Group Commentary: Federal leaders’ debate

Who won the debate and what where the biggest takeaways?

Last night at a socially distanced gathering, a handful of volunteers at the Gateway watched the leaders’ debate unfold and responded to the chaotic two hour-long event.

Justin Trudeau, Erin O’Toole, Jagmeet Singh, Annamie Paul and Yves-Francois Blanchet debated five topics: affordability, climate change, leadership and accountability, COVID-19 recovery, and reconciliation. Read who our student writers think won this debate and what their key takeaways were.

Inadequate responses on reconciliation

I finished the federal leaders’ debate without a clear impression of who won. Overall, I was aching to hear more on reconciliation. None of the leaders expanded clearly on how, or if, they would plan to take responsibility for Canada’s role in colonization. Both Singh and Paul repeatedly nodded to the fact that Indigenous leadership should have been present on the stage to answer these questions. However, they failed to address the role the Canadian government needs to play in having tangible policies to support these leaders.

Meanwhile, Trudeau emphasized the need to keep at-risk Indigenous children in their communities, yet neglected to mention how his government would ensure that these communities have the necessary resources to support each child. Although O’Toole threw in his commitment to economic reconciliation, it was unclear whose economic ideals would be served. After this section of the debate, it seemed that no leader was willing to just say that the Canadian government is the reason reconciliation is necessary.

-Mary Frank

Tough call for a debate winner, but unlikely to matter

It was hard to tell who was the absolute winner of this heated debate. Along the five themes of the election debate, another occurring theme was Jagmeet Singh and Erin O’Toole criticizing Trudeau for putting politics and power above the nation. Strategically speaking, it is not difficult to see the reason that the Liberals set up this snap election during the middle of the pandemic: to lead a parliamentary majority while Canadians are still happy with vaccination rollout and income support.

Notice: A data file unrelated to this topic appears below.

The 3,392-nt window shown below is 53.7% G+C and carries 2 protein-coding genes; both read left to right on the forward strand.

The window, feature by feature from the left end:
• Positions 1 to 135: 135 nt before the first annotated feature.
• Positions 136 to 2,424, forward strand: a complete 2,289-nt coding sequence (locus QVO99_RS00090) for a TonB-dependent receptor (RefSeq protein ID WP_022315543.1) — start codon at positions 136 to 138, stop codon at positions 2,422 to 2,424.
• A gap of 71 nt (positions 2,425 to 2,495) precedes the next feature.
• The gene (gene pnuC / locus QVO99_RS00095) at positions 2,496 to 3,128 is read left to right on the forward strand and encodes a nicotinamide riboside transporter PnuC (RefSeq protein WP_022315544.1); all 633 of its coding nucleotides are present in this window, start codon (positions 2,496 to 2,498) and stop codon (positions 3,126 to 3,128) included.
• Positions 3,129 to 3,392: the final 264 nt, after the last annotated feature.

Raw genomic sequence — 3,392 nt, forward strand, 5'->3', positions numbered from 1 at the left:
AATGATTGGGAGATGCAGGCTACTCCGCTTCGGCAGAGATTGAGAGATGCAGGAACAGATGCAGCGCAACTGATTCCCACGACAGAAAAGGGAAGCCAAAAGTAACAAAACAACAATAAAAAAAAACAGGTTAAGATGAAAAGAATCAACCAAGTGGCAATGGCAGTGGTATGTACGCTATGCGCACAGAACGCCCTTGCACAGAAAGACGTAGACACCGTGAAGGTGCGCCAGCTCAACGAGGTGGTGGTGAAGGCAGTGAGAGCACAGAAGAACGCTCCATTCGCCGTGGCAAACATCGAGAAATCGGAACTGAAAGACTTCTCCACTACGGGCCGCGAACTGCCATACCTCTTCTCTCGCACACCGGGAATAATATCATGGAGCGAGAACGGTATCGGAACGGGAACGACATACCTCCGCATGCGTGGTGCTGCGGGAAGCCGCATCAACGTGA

Although both the French and English language debates have been heated and well-engaged among all party leaders, I highly doubt this was going to affect the election polls. As Trudeau started his campaign right at the end of the third wave of the pandemic with people focusing more on resuming their life, it was the Liberals’ time to take credit for a relatively stable economy and making Canada one of the most vaccinated countries. Trudeau for sure has the reason to be confident, but the stakes of a snap election are also high. O’Toole, on the other hand, didn’t have much time or accomplishment to impress the voters before the debate. However, he was quite successful in showing his record and promoting the Conservatives’ plan and solutions, especially under the themes COVID-19 recovery and affordability. At this time, with less than two weeks until the election, it was a tough call to see which leader would win.

-Sophia Yang

No clear winner, but most gains for Green Party Leader

My impression is that there was no clear winner of the English debate. But, I would say the candidate who made the most gains compared to the others was Annamie Paul of the Green Party. Being a relative unknown on the stage, Paul demonstrated the most patience throughout the debate and made the least unnecessary interruptions or jabs at others’ personal leadership ability. Paul also frequently refocused on the questions asked during open debates, particularly with regards to the inquiry on Missing and Murdered Indigenous Women and Girls, and her concerns that Indigenous leadership was not adequately represented in discussions about truth and reconciliation. I would have liked to hear more from all candidates about their thoughts on more diverse representation as a factor in various issues. 

-Athena McCusker

Leaders need to appeal to all voters, not just their base